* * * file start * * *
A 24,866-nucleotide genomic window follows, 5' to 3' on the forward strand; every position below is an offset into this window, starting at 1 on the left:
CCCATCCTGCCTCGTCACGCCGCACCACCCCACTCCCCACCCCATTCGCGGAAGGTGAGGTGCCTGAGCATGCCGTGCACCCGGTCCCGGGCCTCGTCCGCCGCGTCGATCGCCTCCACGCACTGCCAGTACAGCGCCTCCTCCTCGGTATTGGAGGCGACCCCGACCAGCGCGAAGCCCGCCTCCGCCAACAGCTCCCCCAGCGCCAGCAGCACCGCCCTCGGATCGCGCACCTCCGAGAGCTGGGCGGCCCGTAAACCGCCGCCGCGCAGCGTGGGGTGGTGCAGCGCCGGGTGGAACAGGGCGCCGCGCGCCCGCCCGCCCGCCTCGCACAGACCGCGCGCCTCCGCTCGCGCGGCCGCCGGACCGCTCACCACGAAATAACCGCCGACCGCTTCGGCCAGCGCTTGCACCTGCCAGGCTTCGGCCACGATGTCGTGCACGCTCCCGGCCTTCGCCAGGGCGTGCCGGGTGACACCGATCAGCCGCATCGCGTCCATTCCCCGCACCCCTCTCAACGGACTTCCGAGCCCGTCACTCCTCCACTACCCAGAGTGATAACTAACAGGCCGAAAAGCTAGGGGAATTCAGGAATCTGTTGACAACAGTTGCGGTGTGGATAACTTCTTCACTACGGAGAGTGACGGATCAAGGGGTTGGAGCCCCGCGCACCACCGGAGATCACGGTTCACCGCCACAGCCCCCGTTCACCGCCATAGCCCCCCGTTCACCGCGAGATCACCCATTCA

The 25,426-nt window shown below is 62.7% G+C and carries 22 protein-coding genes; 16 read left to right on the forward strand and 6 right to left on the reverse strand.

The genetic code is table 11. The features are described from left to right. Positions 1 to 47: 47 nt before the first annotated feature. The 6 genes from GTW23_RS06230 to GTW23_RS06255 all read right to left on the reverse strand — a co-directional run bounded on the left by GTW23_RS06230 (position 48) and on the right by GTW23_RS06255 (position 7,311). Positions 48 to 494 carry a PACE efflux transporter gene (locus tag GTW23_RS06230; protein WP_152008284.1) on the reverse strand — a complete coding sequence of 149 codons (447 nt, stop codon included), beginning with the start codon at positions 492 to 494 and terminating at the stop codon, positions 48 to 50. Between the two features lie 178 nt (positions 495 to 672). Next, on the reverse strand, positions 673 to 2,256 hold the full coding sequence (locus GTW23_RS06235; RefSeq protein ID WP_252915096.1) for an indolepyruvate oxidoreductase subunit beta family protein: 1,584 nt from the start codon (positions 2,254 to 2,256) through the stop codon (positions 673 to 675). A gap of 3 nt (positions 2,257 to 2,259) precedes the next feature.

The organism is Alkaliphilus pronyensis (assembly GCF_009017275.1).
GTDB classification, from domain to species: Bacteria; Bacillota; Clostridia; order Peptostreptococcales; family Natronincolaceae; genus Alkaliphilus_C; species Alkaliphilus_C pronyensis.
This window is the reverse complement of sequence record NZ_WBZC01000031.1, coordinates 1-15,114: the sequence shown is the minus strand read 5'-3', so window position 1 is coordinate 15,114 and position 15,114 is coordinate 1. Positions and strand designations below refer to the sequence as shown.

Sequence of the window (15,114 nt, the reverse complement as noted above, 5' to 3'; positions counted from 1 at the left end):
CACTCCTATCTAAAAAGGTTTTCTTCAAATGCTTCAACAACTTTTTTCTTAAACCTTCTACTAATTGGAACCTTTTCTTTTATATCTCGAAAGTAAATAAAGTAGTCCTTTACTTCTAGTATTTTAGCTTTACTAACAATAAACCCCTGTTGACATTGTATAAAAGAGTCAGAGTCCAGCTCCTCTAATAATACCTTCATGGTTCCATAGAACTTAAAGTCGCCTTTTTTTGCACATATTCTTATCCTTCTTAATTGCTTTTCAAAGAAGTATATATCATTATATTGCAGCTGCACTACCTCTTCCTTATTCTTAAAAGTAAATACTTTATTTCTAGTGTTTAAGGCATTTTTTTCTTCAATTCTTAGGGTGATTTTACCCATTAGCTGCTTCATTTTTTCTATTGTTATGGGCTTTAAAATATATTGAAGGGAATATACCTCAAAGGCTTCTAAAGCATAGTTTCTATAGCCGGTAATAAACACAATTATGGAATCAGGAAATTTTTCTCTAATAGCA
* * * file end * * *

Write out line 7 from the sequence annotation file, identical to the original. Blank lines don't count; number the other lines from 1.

This window is the reverse complement of sequence record NZ_WBZC01000031.1, coordinates 1-15,114: the sequence shown is the minus strand read 5'-3', so window position 1 is coordinate 15,114 and position 15,114 is coordinate 1. Positions and strand designations below refer to the sequence as shown.